City & Politics

Full-time kindergarten in Alberta is a women’s issue

The prospect of fully funded, full-time kindergarten in Alberta doesn’t look very promising. Last year, Alberta’s provincial government said that the estimated $200 million program would be implemented by September 2013. During Alison Redford’s 2011 Conservative campaign, her party’s platform provided details about the social, developmental and economic benefits of full-time kindergarten for students, parents and teachers. But now, with the upcoming 2013 provincial budget to be released March 7, there is growing concern that plunging oil prices is costing the government millions in revenue—revenue that was supposed to help fund educational programming.

[related_content slugs=”corporate-influence-and-aboriginal-consent-in-alberta-bill-c-45/” description=”More from Cynthia Spring” position=”right”]

While full-time kindergarten is offered in some Alberta schools, specifically those with a higher enrolment of at-risk students and ESL learners, fully funded programming would ensure that full-time kindergarten was available at all schools. Alberta currently funds 475 hours a year, working out to about 2.5 hours of kindergarten every weekday. In order to allow school boards to provide full-time kindergarten taught by certificated teachers, the provincial government would have to double the funding to 950 hours a year. Criticism of the push toward full-time programming is founded on the argument that the benefits of early childhood education are less obvious as children progress within the school system; the lack of measurable long-term effects thus suggests that publicly funded programming should be reserved for disadvantaged learners. Meanwhile, advocates of full-day kindergarten argue that the program allows for fewer grade retentions, an easier transition to Grade 1, and better language and communication development for all students.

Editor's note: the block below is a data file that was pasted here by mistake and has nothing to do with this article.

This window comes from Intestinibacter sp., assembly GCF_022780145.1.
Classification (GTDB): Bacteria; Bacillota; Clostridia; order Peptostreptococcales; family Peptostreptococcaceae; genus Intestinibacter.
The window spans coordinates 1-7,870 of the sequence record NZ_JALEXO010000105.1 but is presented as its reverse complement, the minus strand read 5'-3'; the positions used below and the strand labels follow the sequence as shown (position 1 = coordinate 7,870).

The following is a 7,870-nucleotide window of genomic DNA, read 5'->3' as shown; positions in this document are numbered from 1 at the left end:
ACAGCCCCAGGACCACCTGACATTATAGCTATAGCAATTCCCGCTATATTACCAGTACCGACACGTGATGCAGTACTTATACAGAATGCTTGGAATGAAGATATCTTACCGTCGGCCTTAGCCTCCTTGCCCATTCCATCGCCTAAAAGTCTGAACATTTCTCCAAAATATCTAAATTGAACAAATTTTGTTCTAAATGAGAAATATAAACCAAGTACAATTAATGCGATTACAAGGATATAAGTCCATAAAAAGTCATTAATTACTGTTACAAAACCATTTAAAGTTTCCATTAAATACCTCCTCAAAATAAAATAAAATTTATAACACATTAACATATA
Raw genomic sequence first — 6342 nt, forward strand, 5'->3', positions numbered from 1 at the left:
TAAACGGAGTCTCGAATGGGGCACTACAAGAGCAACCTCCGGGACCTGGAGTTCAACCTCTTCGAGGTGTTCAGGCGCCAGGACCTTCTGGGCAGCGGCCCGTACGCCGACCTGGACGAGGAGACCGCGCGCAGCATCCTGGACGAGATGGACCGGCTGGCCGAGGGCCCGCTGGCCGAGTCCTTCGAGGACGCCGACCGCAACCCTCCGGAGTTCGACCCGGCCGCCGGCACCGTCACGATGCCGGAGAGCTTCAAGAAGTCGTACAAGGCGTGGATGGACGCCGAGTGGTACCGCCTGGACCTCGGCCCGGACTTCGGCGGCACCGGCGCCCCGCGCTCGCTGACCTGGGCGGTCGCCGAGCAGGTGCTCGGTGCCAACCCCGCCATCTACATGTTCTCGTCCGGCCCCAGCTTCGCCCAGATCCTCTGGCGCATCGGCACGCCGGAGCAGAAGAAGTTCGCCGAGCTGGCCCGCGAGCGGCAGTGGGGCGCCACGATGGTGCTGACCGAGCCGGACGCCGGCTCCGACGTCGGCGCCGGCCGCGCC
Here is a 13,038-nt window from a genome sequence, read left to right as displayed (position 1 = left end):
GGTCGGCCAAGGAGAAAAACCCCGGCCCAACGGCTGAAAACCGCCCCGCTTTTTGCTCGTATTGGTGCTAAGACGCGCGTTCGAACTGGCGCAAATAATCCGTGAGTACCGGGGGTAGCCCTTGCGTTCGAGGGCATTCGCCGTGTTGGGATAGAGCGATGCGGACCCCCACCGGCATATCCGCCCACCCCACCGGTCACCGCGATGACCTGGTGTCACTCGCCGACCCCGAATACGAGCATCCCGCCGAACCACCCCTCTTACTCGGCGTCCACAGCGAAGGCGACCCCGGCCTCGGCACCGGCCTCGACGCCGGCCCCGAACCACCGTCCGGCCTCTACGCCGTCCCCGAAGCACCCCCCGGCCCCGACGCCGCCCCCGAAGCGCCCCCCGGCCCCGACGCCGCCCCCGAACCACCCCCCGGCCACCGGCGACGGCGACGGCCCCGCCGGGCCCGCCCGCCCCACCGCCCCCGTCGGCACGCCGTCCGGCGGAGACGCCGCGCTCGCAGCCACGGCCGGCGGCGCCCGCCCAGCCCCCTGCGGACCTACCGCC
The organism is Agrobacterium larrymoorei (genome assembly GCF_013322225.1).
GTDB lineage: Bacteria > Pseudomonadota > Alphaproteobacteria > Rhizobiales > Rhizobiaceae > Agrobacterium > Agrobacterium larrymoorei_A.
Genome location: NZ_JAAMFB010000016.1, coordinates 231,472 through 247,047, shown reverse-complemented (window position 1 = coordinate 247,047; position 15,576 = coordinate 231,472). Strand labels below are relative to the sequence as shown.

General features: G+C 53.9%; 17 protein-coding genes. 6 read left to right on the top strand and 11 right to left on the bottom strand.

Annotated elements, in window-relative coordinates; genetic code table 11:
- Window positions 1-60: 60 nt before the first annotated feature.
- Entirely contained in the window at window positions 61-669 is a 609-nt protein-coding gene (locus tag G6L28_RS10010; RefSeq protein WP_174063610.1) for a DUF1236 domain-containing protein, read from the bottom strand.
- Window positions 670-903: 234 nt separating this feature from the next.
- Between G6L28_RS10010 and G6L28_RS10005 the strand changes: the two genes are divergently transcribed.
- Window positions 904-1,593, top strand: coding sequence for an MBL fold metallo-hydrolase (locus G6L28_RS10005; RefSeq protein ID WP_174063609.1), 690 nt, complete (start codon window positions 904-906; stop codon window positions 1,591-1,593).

Obviously, this program’s effect on children is an important question. It is also important, however, to ask how this program affects teachers, parents, and, more specifically, women. According to Statistics Canada, 87% of kindergarten and elementary teachers in Canada are women, while Canadian mothers are much more likely to stay at home or take up part-time employment than Canadian fathers. If implemented responsibly, the increase of kindergarten hours would likely create more full-time teaching jobs and would provide low-income and single parents (also predominantly women) with the resources to return to full-time work. Clearly, the prospect of full-time kindergarten promises these demographics great social and economic benefits. So why are women not being recognized as key stakeholders in this issue?

Consideration of previous resistance to cuts to kindergarten funding in Alberta helps to contextualize this question. In response to a fiscal crisis driven by falling oil prices, Ralph Klein’s provincial government reduced funding from 400 to 200 hours of kindergarten a year in 1994. Similar to the arguments being made against full-time kindergarten today, the Conservative government justified the cuts by arguing that part-time kindergarten did not provide lasting benefits for children. As scholar Lois Harder points out in her 2003 analysis of feminism and politics in Alberta, Premier Klein was able to cut funding because kindergarten in Alberta was, and still is, optional. Because kindergarten was not an integral part of the formal education system, the provincial government was able to nearly dispose of the program entirely.